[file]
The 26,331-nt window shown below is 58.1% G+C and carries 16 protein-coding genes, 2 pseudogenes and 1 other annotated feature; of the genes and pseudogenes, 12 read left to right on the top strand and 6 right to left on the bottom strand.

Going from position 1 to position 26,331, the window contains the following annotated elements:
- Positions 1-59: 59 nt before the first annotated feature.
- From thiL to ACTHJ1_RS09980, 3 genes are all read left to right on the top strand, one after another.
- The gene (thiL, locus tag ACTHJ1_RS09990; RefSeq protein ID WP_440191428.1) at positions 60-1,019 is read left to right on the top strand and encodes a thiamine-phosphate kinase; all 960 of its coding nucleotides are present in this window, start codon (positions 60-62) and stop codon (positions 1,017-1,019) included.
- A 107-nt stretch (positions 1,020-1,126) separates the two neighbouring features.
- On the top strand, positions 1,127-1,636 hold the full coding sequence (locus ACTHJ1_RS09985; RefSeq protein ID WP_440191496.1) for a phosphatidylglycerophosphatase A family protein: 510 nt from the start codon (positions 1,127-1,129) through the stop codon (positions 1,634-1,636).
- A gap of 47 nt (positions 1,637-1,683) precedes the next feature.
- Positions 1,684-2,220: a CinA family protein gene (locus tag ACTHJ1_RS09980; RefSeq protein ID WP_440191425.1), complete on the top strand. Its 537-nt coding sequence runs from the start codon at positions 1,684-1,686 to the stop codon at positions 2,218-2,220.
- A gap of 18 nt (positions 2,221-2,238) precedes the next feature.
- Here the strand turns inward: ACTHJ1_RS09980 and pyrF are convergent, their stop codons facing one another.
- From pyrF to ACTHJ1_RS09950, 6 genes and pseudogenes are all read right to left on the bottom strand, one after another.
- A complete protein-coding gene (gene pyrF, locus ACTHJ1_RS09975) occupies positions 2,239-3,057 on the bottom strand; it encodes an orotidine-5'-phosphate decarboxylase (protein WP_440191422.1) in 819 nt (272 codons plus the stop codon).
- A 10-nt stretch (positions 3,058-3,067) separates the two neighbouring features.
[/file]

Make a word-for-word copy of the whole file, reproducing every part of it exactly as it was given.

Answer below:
The 26,331-nt window shown below is 58.1% G+C and carries 16 protein-coding genes, 2 pseudogenes and 1 other annotated feature; of the genes and pseudogenes, 12 read left to right on the top strand and 6 right to left on the bottom strand.

Going from position 1 to position 26,331, the window contains the following annotated elements:
- Positions 1-59: 59 nt before the first annotated feature.
- From thiL to ACTHJ1_RS09980, 3 genes are all read left to right on the top strand, one after another.
- The gene (thiL, locus tag ACTHJ1_RS09990; RefSeq protein ID WP_440191428.1) at positions 60-1,019 is read left to right on the top strand and encodes a thiamine-phosphate kinase; all 960 of its coding nucleotides are present in this window, start codon (positions 60-62) and stop codon (positions 1,017-1,019) included.
- A 107-nt stretch (positions 1,020-1,126) separates the two neighbouring features.
- On the top strand, positions 1,127-1,636 hold the full coding sequence (locus ACTHJ1_RS09985; RefSeq protein ID WP_440191496.1) for a phosphatidylglycerophosphatase A family protein: 510 nt from the start codon (positions 1,127-1,129) through the stop codon (positions 1,634-1,636).
- A gap of 47 nt (positions 1,637-1,683) precedes the next feature.
- Positions 1,684-2,220: a CinA family protein gene (locus tag ACTHJ1_RS09980; RefSeq protein ID WP_440191425.1), complete on the top strand. Its 537-nt coding sequence runs from the start codon at positions 1,684-1,686 to the stop codon at positions 2,218-2,220.
- A gap of 18 nt (positions 2,221-2,238) precedes the next feature.
- Here the strand turns inward: ACTHJ1_RS09980 and pyrF are convergent, their stop codons facing one another.
- From pyrF to ACTHJ1_RS09950, 6 genes and pseudogenes are all read right to left on the bottom strand, one after another.
- A complete protein-coding gene (gene pyrF, locus ACTHJ1_RS09975) occupies positions 2,239-3,057 on the bottom strand; it encodes an orotidine-5'-phosphate decarboxylase (protein WP_440191422.1) in 819 nt (272 codons plus the stop codon).
- A 10-nt stretch (positions 3,058-3,067) separates the two neighbouring features.